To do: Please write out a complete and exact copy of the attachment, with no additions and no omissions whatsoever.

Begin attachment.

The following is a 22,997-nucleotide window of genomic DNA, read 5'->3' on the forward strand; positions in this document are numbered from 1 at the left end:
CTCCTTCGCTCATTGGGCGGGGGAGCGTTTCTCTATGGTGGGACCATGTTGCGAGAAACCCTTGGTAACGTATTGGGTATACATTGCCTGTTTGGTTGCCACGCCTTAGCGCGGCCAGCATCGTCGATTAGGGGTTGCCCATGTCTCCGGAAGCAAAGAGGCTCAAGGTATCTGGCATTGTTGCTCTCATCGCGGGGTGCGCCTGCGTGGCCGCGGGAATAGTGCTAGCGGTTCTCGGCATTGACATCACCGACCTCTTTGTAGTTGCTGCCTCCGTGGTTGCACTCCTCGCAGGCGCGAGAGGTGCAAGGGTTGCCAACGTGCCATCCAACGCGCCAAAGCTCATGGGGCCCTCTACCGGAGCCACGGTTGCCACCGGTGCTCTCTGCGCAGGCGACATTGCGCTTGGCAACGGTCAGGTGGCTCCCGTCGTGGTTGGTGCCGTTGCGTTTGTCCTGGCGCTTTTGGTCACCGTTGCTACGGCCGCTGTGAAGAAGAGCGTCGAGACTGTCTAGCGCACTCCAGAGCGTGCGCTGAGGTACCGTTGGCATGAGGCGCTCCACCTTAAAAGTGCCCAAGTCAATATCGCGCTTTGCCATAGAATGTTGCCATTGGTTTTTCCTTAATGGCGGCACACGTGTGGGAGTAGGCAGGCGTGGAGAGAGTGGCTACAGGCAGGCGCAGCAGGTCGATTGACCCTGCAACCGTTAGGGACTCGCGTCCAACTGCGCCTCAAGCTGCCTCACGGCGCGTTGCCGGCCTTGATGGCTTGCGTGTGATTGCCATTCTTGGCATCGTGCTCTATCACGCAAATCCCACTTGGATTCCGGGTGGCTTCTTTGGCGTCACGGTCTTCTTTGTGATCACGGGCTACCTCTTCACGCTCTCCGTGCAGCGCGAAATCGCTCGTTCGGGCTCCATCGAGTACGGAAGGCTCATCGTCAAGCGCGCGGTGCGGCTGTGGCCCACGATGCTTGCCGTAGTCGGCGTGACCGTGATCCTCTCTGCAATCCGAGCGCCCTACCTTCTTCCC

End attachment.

The following is a 22,997-nucleotide window of genomic DNA, read 5'->3' on the forward strand; positions in this document are numbered from 1 at the left end:
CTCCTTCGCTCATTGGGCGGGGGAGCGTTTCTCTATGGTGGGACCATGTTGCGAGAAACCCTTGGTAACGTATTGGGTATACATTGCCTGTTTGGTTGCCACGCCTTAGCGCGGCCAGCATCGTCGATTAGGGGTTGCCCATGTCTCCGGAAGCAAAGAGGCTCAAGGTATCTGGCATTGTTGCTCTCATCGCGGGGTGCGCCTGCGTGGCCGCGGGAATAGTGCTAGCGGTTCTCGGCATTGACATCACCGACCTCTTTGTAGTTGCTGCCTCCGTGGTTGCACTCCTCGCAGGCGCGAGAGGTGCAAGGGTTGCCAACGTGCCATCCAACGCGCCAAAGCTCATGGGGCCCTCTACCGGAGCCACGGTTGCCACCGGTGCTCTCTGCGCAGGCGACATTGCGCTTGGCAACGGTCAGGTGGCTCCCGTCGTGGTTGGTGCCGTTGCGTTTGTCCTGGCGCTTTTGGTCACCGTTGCTACGGCCGCTGTGAAGAAGAGCGTCGAGACTGTCTAGCGCACTCCAGAGCGTGCGCTGAGGTACCGTTGGCATGAGGCGCTCCACCTTAAAAGTGCCCAAGTCAATATCGCGCTTTGCCATAGAATGTTGCCATTGGTTTTTCCTTAATGGCGGCACACGTGTGGGAGTAGGCAGGCGTGGAGAGAGTGGCTACAGGCAGGCGCAGCAGGTCGATTGACCCTGCAACCGTTAGGGACTCGCGTCCAACTGCGCCTCAAGCTGCCTCACGGCGCGTTGCCGGCCTTGATGGCTTGCGTGTGATTGCCATTCTTGGCATCGTGCTCTATCACGCAAATCCCACTTGGATTCCGGGTGGCTTCTTTGGCGTCACGGTCTTCTTTGTGATCACGGGCTACCTCTTCACGCTCTCCGTGCAGCGCGAAATCGCTCGTTCGGGCTCCATCGAGTACGGAAGGCTCATCGTCAAGCGCGCGGTGCGGCTGTGGCCCACGATGCTTGCCGTAGTCGGCGTGACCGTGATCCTCTCTGCAATCCGAGCGCCCTACCTTCTTCCC